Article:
Young women from women-headed families or families with five or more family members have been targeted in general. The greatest concern is the lack of information and informed consent. Those recruited have been informed that they would be engaging in clerical work, or with the GS, that work will only be for a few hours, and that they would be able to work in their own areas. They have also been promised a pay of Rs.30,000 per month. Around 109 women applied and appeared for interviews. The information provided never mentioned that they will be working for the military and will have to join the military to perform these duties.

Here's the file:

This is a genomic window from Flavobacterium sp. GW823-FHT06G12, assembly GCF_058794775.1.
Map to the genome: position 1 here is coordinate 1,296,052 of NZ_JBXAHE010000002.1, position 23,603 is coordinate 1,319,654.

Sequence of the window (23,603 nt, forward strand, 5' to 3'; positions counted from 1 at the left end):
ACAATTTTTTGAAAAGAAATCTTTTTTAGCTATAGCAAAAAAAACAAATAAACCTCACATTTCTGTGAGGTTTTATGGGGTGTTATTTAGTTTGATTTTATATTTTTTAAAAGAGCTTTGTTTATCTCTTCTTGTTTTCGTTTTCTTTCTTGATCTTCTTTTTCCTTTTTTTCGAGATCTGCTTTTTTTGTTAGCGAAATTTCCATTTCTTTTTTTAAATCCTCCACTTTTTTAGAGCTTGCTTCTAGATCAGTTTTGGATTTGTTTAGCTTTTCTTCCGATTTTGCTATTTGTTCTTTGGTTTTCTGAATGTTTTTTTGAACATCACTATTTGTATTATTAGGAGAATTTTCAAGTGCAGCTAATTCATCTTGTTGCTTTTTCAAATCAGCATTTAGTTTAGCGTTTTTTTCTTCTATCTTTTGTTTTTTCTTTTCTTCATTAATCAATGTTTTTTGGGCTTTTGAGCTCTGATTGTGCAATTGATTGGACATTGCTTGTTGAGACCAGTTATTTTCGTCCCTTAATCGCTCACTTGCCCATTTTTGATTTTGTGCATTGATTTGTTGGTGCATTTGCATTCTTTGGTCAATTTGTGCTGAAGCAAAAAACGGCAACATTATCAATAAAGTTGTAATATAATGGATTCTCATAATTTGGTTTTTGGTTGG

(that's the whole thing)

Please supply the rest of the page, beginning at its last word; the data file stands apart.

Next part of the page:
On the 5th of November 2012, the military took the women who registered their names for these jobs to the military camp in Bharathipuram in Killinochchi District. The women underwent a medical exam conducted by male military doctor and a male-nurse. All information was gathered in Sinhala, except for their names and addresses. The women were also requested to provide a letter of recommendation from GS or Justice of Peace and/or from Christian priest for Christians, birth certificate, and school leaving certificate and to hand to police in their area of residence. Subsequently, the women who went to deliver their documents to their police who fingerprinted them. Later on military personnel visited the houses of these women and instructed to join work on the 15th of November. The military informed the women and girls that they will be in 03 month residential program to learn Sinhala and English.